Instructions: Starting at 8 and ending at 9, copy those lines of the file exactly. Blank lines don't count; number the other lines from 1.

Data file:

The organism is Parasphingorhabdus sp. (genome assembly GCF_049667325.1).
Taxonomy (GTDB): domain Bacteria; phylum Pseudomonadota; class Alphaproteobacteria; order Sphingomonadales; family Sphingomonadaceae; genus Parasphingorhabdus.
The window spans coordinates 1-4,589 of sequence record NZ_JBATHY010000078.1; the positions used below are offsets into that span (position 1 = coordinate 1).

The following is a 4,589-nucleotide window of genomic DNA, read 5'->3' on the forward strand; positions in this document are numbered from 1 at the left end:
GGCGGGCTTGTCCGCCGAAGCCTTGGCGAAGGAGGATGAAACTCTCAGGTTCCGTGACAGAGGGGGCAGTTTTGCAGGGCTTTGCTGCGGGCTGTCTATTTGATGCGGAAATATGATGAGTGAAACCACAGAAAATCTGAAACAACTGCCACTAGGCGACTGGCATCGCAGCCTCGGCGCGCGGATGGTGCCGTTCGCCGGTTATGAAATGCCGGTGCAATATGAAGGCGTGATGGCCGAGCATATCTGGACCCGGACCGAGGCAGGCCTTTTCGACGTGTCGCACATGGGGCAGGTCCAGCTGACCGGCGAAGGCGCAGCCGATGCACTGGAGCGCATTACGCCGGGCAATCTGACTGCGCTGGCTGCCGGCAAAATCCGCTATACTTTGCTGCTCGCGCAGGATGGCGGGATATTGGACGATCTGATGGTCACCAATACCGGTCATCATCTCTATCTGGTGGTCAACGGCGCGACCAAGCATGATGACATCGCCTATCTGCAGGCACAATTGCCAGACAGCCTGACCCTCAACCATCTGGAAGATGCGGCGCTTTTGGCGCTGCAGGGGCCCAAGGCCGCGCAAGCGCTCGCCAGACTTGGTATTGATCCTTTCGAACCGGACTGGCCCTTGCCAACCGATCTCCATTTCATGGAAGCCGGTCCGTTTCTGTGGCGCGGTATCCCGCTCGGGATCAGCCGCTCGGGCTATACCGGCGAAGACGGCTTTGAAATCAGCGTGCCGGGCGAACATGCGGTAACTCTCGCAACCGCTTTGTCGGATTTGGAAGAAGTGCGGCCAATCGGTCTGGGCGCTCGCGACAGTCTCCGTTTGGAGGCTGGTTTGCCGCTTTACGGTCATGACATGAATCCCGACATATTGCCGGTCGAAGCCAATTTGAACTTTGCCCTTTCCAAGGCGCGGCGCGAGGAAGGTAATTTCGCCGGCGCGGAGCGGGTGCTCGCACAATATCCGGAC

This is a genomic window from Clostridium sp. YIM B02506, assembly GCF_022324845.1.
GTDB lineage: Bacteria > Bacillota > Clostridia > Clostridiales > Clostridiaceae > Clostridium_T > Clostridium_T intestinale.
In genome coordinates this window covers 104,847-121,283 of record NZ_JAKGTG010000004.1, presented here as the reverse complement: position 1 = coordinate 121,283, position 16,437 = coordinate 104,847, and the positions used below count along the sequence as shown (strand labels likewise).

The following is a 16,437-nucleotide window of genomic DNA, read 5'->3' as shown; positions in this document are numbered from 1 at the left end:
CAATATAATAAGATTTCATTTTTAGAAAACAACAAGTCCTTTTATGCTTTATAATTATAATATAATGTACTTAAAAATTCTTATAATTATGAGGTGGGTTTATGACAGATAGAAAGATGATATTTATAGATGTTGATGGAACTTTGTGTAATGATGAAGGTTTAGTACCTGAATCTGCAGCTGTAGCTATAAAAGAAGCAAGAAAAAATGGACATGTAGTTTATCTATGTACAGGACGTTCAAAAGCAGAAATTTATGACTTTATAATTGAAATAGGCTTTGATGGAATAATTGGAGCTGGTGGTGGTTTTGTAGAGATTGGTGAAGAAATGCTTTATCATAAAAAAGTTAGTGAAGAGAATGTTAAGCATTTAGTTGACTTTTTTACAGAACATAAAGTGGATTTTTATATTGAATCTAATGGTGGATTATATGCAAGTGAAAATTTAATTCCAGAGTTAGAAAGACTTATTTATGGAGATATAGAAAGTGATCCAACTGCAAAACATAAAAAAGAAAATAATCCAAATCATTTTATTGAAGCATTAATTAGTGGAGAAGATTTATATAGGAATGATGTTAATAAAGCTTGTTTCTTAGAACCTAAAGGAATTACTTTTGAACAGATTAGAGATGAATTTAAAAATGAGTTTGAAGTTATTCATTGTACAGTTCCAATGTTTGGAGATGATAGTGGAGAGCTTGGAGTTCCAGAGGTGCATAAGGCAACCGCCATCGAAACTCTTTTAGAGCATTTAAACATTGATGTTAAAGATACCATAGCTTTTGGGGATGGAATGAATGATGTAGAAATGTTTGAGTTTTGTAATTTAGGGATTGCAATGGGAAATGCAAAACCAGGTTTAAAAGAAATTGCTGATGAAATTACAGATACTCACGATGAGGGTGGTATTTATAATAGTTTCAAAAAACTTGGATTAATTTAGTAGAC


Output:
In genome coordinates this window covers 104,847-121,283 of record NZ_JAKGTG010000004.1, presented here as the reverse complement: position 1 = coordinate 121,283, position 16,437 = coordinate 104,847, and the positions used below count along the sequence as shown (strand labels likewise).

The following is a 16,437-nucleotide window of genomic DNA, read 5'->3' as shown; positions in this document are numbered from 1 at the left end: